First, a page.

Perhaps the most reliable facts about Lasker can be found in the writings of Michael Heilprin. Heilprin, in addition to being head of the colony's sponsoring society, was also a staunch supporter of the Am Olam movement.

Heilprin wrote that the Lasker colony was begun in April, 1885, financed through the colonists' funds along with help from the Montefiore Agricultural Aid Society.

It was started by 17 emigrants, "composing several family groups," and within two years it had increased to 40 families and covered at least nine square miles. "Nearly all the emigrants possessed some means from the start," Heilprin added, "and as prosperity favored them they were able to send word to those who remained behind to come and join them." [18]

By the spring of 1887, Lasker had increased to 40 families [9] and had a population of at least 200. Another version of Lasker's beginnings was written by Gabriel Davidson and Edward A. Goodwin and published as "The Jewish Covered Wagon" in a 1932 edition of the Jewish Criterion magazine and reprinted in a later book, Our Jewish Farmers. [10] Davidson and Goodwin were executives of the Jewish Agricultural Aid Society, and in observance of its 50th anniversary they had made a study of the Jewish "back to the land" movement. Their article contended that the Lasker colony was started in 1884 instead of 1885 and that the colonists had originally come to Kansas and headed for the Montefiore colony in Pratt County, only to find all the lands taken. They were truly strangers in a strange land:

Bundling themselves into covered wagons, they hired a scout and set out on their wanderings over western plains in search of a (new) suitable spot. For weeks they traveled over trackless prairies at the mercy of marauding Indian bands until worn out by fatigue, suffering from thirst, and reduced to starvation, they finally located a stretch of country in the extreme corner of Kansas about 40 miles from what is now Ford City.... Here they staked out and filed their claims. [11]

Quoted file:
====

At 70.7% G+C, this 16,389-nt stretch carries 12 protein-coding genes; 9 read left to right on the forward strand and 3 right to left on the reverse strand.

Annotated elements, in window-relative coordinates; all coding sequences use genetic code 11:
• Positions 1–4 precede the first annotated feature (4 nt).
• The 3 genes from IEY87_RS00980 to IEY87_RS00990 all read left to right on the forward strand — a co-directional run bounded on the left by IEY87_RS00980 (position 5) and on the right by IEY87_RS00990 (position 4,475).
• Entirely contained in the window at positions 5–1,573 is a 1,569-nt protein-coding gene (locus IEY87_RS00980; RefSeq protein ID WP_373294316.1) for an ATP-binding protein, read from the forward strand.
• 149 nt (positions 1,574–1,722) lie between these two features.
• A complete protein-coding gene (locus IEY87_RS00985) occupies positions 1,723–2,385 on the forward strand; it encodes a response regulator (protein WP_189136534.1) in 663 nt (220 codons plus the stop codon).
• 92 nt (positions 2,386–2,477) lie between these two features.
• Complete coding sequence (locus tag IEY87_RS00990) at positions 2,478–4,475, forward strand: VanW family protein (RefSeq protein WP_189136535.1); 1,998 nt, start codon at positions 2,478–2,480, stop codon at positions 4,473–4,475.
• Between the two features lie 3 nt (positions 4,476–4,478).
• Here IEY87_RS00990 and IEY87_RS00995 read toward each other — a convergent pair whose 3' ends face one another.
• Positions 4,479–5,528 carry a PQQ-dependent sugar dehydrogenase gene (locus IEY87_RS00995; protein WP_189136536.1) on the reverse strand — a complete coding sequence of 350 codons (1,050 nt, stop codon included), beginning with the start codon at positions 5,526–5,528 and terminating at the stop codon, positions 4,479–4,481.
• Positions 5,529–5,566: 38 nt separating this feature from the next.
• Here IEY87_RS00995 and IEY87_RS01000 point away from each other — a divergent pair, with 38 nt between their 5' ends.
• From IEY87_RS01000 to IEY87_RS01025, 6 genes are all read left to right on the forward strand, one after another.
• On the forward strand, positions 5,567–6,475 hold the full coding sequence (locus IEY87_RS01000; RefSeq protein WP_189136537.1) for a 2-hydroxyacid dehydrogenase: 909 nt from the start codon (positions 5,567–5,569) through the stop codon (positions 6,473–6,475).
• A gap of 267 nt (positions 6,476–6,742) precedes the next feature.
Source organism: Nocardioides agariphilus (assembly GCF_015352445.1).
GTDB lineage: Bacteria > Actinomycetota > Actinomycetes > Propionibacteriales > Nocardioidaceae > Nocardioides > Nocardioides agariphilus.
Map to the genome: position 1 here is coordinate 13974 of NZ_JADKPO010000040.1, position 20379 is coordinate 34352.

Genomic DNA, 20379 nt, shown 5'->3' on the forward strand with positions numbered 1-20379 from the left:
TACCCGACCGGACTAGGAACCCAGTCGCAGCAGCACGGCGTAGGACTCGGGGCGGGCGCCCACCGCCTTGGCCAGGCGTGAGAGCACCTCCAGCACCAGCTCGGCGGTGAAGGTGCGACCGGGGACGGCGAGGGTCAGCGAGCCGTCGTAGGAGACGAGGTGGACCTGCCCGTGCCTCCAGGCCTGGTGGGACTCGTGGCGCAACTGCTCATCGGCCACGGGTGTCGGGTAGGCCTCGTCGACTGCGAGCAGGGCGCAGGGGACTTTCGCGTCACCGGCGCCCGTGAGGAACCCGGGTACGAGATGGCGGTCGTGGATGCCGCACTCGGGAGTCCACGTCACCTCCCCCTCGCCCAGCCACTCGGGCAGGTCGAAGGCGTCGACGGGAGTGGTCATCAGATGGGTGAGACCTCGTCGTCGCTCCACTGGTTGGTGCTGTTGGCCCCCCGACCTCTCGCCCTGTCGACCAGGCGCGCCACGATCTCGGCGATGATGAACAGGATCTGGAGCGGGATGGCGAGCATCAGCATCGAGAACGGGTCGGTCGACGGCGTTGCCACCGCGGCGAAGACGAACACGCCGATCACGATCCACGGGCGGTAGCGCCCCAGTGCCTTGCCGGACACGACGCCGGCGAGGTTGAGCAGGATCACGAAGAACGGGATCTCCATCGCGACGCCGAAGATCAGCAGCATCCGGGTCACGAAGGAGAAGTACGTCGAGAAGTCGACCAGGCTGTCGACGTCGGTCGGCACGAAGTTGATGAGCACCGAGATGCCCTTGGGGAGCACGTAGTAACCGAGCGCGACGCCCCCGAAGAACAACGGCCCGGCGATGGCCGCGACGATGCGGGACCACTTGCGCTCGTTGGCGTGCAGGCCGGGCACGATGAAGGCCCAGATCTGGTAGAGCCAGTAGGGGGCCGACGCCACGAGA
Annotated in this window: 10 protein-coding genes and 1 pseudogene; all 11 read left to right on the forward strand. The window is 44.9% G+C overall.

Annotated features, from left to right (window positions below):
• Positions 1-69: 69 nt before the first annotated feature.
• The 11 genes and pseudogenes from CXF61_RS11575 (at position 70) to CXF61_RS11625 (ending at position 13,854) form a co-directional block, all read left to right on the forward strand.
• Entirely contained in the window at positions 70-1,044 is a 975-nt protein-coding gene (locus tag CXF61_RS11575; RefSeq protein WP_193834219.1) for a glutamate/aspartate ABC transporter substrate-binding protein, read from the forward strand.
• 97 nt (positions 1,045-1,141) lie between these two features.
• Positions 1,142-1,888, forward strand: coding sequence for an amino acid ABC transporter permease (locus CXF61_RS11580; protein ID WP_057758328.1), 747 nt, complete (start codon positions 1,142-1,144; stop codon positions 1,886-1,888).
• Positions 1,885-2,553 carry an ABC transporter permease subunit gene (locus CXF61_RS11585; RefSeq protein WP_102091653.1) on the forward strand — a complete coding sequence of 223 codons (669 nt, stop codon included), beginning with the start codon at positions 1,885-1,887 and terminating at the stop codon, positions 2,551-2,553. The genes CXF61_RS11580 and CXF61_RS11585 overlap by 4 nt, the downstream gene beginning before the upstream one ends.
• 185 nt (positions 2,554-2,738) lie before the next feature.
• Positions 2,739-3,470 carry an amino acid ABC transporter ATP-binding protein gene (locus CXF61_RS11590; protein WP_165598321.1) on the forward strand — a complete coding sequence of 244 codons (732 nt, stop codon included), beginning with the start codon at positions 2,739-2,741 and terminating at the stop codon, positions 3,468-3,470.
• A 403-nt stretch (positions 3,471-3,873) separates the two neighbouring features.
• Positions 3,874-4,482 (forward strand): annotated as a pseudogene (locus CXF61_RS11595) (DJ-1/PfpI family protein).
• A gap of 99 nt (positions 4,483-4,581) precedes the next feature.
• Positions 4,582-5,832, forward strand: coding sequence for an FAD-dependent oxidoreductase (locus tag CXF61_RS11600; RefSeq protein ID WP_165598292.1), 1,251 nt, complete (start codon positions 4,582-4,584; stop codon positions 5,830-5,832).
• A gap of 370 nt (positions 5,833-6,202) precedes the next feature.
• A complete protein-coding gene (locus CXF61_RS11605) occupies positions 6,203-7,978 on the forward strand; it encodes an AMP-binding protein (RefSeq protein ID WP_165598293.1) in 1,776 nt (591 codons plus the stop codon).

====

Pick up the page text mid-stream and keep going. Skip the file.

While their covered wagon version is more dramatic, it is difficult to substantiate. Land and post office records show exactly where Lasker was located. It was not "in the extreme southwestern corner of Kansas," and it was six to 10 miles south of Ford City, not 40. Likewise, the land records show Lasker homestead claims made in 1885 and 1886, not 1884.

Davidson and Goodwin's account also says that Lasker died in 1886 when a land company began buying up large stretches of land for an irrigation project and colonists sold out or mortgaged their claims. Instead, the Ford City newspaper and Heilprin's records show Lasker at its boom period in 1886-87. Lasker also grew in the former year when several colonists from the ill-fated Montefiore settlement joined them from Pratt County.

But the sources agree that life at Lasker was difficult and demanding. Timber was at a premium. According to Davidson and Goodwin, lumber for the colony's first house, which was designed to hold everyone until separate dwellings could be built, had to be transported 40 miles. When separate family dwellings were eventually built, timber was out of the question. Instead, the little homes were tough one-room sod affairs with their mud-caked walls so brittle, so hard, they could be whitewashed as if they were plaster. [12]

David Robinson, the son of a Kansas Jewish settler, wrote of his father's experiences in a letter to the American Jewish Archives in 1958. The letter notes the colony was on the Santa Fe Trail and the trail was not far from Lasker. However, it also notes that Robinson's father worked on the railroad, and many of the Beersheba colonists worked on the Santa Fe to supplement their farming incomes. The Beersheba and Lasker colonies were both about 35 miles from Dodge City. The letter could easily apply to either colony.